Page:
a winter hut

My second foray into winter camping, and this time a little more adventurous. I had attempted this snowshoe hike in December, three months ago, but had to turn around after 15 minutes on the trail because the small footbridge had been completely destroyed by branches, logs, and slabs of ice in the river. To say the least, it was disappointing when you drive 3 hours each way to turn around so quick.

By February however, most of the water had frozen around the edges and what was left but just a trickle. I walked over the river as if it wasn’t any different than the rest of the trail.

The trail was fairly easy and fairly popular, seeing as it was a sunny Saturday. I knew it would be busy, so even though I was going to the hut, I made sure to bring my winter tent and bank on using that. I always prefer a nice, quiet room for one over a loud, crowded cabin. And it was crowded! I spent the evening chatting with other snowshoers and skiers, made a few friends, chatted with a nuclear submarine engineer (if you ever read this, I owe you $100 from our bet). It was wonderful to be packed into a little backcountry hut with a bunch of likeminded people. But also wonderful to retreat to my tent when it was time for bed.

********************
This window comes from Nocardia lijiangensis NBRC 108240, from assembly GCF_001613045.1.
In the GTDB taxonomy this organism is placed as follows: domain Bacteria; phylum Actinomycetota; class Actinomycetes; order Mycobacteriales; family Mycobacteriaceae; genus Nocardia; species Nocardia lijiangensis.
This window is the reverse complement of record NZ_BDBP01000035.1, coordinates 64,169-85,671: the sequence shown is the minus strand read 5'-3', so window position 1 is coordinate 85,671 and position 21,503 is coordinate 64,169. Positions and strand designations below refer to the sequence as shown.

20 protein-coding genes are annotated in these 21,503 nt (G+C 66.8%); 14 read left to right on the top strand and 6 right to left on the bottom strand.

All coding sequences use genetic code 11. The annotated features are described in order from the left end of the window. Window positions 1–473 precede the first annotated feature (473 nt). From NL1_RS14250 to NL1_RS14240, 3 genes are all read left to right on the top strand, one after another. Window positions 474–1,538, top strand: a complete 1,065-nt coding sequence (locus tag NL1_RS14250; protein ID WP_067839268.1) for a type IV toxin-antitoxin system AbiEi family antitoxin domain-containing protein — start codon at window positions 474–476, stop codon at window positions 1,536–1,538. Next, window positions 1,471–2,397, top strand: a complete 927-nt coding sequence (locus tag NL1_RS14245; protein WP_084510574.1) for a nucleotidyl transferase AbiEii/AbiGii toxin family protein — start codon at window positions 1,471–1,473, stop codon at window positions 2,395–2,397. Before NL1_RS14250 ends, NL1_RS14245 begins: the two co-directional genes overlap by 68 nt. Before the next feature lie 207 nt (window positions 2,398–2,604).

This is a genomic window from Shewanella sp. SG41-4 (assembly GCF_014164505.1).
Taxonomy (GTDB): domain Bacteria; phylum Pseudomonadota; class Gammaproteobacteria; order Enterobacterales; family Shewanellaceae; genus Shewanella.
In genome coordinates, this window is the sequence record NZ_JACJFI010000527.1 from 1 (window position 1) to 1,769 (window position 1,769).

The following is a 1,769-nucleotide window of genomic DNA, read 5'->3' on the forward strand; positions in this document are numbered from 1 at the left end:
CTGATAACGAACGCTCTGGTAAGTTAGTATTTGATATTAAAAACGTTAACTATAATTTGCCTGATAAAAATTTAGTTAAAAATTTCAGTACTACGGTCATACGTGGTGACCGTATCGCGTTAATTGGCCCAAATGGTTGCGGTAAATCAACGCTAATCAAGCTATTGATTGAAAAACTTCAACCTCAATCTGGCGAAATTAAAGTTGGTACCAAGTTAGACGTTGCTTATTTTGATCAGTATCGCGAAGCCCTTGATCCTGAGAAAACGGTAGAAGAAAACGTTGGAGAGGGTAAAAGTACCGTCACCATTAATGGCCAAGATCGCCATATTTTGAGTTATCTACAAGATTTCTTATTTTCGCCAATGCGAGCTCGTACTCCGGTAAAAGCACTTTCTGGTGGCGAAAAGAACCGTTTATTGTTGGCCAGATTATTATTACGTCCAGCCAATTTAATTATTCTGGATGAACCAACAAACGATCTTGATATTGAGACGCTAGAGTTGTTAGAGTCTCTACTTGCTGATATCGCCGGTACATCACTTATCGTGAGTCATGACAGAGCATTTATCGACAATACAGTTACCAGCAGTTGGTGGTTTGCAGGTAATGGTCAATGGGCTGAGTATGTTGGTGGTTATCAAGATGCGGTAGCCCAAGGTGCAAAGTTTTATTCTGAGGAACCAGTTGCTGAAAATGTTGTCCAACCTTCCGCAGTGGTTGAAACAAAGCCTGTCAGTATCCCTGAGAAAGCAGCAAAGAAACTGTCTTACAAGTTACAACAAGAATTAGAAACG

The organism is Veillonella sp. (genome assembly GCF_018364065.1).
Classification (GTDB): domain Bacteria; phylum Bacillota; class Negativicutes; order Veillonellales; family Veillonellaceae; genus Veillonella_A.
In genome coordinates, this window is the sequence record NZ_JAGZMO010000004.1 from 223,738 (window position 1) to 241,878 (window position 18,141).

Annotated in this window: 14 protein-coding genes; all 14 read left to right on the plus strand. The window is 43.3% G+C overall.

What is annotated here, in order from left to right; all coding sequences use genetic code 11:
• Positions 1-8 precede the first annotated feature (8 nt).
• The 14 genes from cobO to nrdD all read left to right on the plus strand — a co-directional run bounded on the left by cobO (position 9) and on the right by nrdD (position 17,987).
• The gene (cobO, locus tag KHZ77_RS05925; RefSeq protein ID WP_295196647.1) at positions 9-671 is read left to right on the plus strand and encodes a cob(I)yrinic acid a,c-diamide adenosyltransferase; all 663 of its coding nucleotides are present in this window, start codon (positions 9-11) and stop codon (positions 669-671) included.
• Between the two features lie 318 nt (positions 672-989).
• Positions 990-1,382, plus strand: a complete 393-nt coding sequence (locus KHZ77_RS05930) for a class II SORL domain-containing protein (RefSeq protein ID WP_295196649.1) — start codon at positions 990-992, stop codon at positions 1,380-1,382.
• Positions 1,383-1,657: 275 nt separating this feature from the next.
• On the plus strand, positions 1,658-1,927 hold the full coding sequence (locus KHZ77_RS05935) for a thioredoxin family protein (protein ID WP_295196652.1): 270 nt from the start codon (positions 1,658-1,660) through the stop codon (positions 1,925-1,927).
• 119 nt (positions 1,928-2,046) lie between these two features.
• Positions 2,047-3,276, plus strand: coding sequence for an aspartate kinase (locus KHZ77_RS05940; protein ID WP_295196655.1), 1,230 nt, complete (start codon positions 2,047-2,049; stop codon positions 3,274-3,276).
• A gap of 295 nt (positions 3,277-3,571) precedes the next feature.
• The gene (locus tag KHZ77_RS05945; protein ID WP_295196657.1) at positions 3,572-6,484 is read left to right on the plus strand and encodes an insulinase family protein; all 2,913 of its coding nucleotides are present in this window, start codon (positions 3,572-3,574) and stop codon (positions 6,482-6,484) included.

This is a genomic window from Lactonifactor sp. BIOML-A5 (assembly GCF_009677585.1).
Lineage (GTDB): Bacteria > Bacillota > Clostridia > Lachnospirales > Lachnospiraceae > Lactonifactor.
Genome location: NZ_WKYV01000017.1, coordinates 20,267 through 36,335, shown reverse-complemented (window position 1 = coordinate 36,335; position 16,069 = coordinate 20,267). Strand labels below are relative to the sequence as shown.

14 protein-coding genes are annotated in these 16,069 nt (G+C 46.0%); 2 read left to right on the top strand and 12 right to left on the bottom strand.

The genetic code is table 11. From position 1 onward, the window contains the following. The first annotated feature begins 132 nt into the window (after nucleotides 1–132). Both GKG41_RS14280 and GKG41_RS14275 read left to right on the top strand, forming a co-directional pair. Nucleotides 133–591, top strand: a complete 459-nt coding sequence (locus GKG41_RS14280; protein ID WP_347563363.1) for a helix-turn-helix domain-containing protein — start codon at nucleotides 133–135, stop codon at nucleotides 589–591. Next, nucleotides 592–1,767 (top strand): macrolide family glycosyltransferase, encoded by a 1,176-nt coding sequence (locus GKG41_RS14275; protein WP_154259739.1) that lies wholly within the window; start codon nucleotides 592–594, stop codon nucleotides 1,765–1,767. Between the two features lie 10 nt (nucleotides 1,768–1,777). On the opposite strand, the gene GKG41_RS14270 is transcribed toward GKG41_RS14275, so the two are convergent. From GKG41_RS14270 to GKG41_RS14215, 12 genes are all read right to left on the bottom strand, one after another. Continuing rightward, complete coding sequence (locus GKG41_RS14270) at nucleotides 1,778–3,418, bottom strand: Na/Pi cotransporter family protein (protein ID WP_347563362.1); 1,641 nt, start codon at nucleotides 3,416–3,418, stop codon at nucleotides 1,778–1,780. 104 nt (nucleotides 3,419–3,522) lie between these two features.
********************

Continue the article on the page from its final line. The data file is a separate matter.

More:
It was a cold night. I was prepared for it, but my water bottle sitting next to my sleeping bag froze completely overnight. I woke up with hoarfrost on the inside of the tent as well as coating the outside.

I was still all smiles.

Megan Voigt